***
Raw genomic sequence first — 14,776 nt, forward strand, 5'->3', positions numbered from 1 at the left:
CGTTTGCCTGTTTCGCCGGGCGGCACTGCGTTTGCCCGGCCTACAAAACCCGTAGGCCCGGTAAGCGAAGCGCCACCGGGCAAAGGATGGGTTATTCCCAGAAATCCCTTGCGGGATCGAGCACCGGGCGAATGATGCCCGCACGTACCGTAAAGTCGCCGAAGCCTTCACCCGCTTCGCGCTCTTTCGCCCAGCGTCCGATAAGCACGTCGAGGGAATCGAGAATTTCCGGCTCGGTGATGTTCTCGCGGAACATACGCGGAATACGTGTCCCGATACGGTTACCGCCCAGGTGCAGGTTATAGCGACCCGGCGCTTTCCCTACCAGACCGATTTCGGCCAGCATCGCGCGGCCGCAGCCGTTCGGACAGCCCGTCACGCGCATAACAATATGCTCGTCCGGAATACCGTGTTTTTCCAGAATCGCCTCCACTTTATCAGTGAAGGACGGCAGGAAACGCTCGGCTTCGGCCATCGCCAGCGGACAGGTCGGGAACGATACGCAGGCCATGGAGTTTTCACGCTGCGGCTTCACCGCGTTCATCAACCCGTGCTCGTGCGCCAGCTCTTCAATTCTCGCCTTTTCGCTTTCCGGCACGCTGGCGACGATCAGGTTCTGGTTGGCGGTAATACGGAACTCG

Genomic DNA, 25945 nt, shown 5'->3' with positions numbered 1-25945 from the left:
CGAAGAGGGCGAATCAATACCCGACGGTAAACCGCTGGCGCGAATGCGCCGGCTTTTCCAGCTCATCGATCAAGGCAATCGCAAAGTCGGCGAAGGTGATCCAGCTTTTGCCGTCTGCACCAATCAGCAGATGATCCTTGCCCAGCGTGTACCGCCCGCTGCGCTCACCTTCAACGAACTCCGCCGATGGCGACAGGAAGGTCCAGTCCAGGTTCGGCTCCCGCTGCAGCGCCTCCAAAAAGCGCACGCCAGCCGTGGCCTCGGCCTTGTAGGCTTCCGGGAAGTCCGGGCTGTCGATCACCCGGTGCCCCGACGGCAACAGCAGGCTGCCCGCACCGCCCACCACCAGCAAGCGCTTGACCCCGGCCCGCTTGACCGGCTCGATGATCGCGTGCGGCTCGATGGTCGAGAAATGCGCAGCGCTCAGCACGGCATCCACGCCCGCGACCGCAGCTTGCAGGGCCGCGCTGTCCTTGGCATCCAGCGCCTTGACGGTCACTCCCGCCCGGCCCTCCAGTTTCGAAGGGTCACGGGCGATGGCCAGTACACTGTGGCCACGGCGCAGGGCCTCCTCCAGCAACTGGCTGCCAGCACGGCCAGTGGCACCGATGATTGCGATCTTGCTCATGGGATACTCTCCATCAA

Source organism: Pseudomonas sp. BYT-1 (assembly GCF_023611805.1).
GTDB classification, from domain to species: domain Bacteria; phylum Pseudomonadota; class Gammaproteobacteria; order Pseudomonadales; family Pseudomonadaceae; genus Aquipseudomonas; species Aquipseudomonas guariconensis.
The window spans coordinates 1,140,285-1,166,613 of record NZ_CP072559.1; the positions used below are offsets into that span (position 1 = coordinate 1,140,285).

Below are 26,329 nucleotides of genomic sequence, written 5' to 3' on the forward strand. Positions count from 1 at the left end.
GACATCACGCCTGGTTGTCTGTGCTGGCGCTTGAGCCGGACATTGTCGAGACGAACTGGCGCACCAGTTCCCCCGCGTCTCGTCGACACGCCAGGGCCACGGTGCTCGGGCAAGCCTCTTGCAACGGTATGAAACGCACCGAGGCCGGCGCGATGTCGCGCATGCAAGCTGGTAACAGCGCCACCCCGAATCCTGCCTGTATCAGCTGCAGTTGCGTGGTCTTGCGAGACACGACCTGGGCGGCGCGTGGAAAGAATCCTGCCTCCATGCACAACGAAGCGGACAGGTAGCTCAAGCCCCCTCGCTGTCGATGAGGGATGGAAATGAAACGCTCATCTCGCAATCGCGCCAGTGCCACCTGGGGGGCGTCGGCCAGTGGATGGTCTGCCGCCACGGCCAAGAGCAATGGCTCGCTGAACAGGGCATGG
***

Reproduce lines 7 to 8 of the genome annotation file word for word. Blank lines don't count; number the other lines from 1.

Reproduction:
The window spans coordinates 1,140,285-1,166,613 of record NZ_CP072559.1; the positions used below are offsets into that span (position 1 = coordinate 1,140,285).

Below are 26,329 nucleotides of genomic sequence, written 5' to 3' on the forward strand. Positions count from 1 at the left end.